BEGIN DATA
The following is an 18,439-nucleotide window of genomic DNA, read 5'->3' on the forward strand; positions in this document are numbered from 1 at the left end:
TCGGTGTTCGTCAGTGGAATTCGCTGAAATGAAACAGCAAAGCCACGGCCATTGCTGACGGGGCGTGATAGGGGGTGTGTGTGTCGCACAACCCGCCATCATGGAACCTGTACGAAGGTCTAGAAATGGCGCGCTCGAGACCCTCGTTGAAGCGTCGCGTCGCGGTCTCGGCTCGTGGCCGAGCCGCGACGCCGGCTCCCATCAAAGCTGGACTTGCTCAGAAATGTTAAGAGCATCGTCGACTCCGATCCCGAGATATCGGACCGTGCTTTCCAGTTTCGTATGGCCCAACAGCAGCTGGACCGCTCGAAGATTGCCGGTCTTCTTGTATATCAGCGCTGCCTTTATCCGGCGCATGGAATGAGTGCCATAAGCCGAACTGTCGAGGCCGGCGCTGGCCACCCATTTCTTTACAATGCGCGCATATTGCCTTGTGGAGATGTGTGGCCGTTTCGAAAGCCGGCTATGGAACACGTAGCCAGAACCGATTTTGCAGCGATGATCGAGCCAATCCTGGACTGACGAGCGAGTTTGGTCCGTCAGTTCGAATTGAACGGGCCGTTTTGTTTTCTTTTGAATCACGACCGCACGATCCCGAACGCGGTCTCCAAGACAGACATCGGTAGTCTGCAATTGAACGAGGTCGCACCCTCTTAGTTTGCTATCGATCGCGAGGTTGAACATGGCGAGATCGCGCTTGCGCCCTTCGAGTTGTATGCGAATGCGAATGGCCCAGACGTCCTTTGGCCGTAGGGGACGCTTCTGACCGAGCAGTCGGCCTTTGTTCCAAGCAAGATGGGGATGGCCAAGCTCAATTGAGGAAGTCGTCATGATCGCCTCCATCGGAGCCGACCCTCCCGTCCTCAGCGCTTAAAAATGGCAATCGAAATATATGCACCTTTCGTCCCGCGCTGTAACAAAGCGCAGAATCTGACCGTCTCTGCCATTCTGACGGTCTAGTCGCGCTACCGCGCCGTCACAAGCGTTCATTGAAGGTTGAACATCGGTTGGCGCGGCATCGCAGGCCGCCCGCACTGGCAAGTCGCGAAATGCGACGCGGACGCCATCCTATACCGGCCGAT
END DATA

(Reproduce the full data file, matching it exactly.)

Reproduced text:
The following is an 18,439-nucleotide window of genomic DNA, read 5'->3' on the forward strand; positions in this document are numbered from 1 at the left end:
TCGGTGTTCGTCAGTGGAATTCGCTGAAATGAAACAGCAAAGCCACGGCCATTGCTGACGGGGCGTGATAGGGGGTGTGTGTGTCGCACAACCCGCCATCATGGAACCTGTACGAAGGTCTAGAAATGGCGCGCTCGAGACCCTCGTTGAAGCGTCGCGTCGCGGTCTCGGCTCGTGGCCGAGCCGCGACGCCGGCTCCCATCAAAGCTGGACTTGCTCAGAAATGTTAAGAGCATCGTCGACTCCGATCCCGAGATATCGGACCGTGCTTTCCAGTTTCGTATGGCCCAACAGCAGCTGGACCGCTCGAAGATTGCCGGTCTTCTTGTATATCAGCGCTGCCTTTATCCGGCGCATGGAATGAGTGCCATAAGCCGAACTGTCGAGGCCGGCGCTGGCCACCCATTTCTTTACAATGCGCGCATATTGCCTTGTGGAGATGTGTGGCCGTTTCGAAAGCCGGCTATGGAACACGTAGCCAGAACCGATTTTGCAGCGATGATCGAGCCAATCCTGGACTGACGAGCGAGTTTGGTCCGTCAGTTCGAATTGAACGGGCCGTTTTGTTTTCTTTTGAATCACGACCGCACGATCCCGAACGCGGTCTCCAAGACAGACATCGGTAGTCTGCAATTGAACGAGGTCGCACCCTCTTAGTTTGCTATCGATCGCGAGGTTGAACATGGCGAGATCGCGCTTGCGCCCTTCGAGTTGTATGCGAATGCGAATGGCCCAGACGTCCTTTGGCCGTAGGGGACGCTTCTGACCGAGCAGTCGGCCTTTGTTCCAAGCAAGATGGGGATGGCCAAGCTCAATTGAGGAAGTCGTCATGATCGCCTCCATCGGAGCCGACCCTCCCGTCCTCAGCGCTTAAAAATGGCAATCGAAATATATGCACCTTTCGTCCCGCGCTGTAACAAAGCGCAGAATCTGACCGTCTCTGCCATTCTGACGGTCTAGTCGCGCTACCGCGCCGTCACAAGCGTTCATTGAAGGTTGAACATCGGTTGGCGCGGCATCGCAGGCCGCCCGCACTGGCAAGTCGCGAAATGCGACGCGGACGCCATCCTATACCGGCCGAT